Feb. 4 (Bloomberg) -- French President Nicolas Sarkozy promised more and speedier compensation for people exposed to radiation during atomic tests conducted in French Polynesia.
A larger number of victims will be recognized as eligible for payments under a decree that will be published soon, Sarkozy said in a statement on the Elysee’s website.
A 2010 French law recognized for the first time a link between exposure to nuclear tests and damage to health, opening the door for compensation. About 150,000 civilians and soldiers were exposed to radiation between 1960 and 1996 in Algeria and on the Polynesian atolls of Mururoa and Fangataufa, the state has said. About 10 million euros ($13 million) was set aside for initial payments, former defense minister Herve Morin said in 2009.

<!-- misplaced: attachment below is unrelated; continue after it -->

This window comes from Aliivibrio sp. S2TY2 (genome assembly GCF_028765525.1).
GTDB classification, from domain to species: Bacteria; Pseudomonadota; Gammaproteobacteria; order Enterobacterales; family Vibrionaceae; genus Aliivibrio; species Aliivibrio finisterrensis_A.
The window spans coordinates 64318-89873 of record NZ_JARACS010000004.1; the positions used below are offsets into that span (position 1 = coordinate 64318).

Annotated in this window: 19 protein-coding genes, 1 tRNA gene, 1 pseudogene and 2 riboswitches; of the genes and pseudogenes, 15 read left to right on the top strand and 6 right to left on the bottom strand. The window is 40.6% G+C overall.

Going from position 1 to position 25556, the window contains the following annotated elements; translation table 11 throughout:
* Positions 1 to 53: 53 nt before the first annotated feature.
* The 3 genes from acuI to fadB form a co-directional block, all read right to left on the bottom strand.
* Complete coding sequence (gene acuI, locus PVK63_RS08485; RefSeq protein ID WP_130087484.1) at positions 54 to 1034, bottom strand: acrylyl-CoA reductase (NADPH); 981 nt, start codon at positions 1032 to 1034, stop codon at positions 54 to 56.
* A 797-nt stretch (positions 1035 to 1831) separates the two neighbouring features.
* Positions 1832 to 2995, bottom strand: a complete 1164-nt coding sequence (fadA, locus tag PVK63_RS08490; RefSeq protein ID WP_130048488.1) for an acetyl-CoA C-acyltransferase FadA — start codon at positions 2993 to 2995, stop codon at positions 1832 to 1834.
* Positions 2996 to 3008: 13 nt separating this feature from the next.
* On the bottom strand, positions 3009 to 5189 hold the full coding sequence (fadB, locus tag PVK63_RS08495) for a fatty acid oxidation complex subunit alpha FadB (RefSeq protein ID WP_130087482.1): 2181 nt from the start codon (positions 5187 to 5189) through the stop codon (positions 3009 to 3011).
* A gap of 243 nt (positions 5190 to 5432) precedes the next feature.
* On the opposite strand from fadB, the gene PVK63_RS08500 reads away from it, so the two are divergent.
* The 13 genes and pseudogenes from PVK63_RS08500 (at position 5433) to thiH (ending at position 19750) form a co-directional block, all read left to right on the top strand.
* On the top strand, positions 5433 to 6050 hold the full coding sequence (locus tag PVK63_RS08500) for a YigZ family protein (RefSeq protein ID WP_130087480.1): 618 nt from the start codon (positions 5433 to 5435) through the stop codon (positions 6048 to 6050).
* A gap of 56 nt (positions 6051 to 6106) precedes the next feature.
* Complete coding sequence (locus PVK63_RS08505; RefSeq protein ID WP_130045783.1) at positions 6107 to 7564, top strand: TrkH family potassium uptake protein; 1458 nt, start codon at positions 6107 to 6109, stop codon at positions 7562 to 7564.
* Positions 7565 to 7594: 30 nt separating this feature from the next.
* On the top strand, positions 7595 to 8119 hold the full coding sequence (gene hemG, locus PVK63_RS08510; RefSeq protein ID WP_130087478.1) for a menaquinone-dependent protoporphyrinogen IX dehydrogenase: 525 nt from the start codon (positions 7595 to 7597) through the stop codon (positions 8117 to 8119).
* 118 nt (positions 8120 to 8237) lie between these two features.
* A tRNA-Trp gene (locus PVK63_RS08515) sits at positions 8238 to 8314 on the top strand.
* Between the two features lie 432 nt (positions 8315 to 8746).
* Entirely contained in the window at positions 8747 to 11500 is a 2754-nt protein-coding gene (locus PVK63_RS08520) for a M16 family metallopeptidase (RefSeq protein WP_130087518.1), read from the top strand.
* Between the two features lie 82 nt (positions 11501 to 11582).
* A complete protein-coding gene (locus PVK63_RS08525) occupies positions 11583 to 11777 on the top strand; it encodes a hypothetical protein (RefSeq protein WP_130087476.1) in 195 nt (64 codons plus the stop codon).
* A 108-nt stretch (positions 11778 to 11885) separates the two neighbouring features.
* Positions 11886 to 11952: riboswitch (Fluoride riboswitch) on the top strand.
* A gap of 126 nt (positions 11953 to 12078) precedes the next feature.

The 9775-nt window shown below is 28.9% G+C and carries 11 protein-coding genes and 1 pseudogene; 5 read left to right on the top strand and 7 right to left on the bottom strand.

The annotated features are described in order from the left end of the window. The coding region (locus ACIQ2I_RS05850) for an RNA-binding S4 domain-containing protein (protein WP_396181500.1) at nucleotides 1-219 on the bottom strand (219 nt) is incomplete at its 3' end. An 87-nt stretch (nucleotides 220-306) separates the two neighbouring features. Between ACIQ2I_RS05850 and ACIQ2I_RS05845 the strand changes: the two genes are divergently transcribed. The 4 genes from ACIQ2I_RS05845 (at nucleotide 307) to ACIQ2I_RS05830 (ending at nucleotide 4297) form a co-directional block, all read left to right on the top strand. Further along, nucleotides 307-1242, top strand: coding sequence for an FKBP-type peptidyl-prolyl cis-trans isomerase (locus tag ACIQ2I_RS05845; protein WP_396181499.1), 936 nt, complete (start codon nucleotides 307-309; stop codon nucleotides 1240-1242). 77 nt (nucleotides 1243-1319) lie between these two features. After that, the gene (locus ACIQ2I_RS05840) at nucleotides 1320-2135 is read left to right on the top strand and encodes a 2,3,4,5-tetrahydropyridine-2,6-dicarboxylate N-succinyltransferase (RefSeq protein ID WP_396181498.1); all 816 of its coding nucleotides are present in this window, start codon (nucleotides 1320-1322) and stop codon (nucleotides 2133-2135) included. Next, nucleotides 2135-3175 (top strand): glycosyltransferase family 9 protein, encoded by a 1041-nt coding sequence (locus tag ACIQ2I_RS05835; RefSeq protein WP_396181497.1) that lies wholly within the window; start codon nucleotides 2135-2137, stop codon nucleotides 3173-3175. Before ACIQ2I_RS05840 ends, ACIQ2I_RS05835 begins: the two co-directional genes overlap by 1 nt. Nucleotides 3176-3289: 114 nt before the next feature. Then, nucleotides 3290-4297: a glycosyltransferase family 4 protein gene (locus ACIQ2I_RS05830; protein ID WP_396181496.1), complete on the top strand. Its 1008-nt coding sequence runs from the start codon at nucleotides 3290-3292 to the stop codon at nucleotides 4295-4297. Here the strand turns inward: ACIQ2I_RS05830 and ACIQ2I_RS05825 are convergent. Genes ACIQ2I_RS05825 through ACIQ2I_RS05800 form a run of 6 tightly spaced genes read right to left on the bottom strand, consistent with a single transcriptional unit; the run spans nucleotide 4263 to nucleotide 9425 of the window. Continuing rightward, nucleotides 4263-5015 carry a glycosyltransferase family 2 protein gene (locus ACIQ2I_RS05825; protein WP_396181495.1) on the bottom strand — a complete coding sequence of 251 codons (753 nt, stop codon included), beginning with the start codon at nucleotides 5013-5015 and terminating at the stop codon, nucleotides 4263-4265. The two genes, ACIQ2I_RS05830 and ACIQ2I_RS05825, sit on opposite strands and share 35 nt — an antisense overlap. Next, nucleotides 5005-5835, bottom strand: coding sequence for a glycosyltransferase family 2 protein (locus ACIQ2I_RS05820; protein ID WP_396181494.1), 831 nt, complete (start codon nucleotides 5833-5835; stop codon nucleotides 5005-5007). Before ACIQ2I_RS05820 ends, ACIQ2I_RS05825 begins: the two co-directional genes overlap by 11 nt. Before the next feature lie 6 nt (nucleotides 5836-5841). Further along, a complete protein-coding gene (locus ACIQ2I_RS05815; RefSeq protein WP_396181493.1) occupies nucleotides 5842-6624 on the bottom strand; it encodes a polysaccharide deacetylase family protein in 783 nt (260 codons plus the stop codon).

The last French tests, all underground in the Pacific, were conducted under President Jacques Chirac just after his election in 1995 amid international protests. Chirac halted the tests in January 1996.
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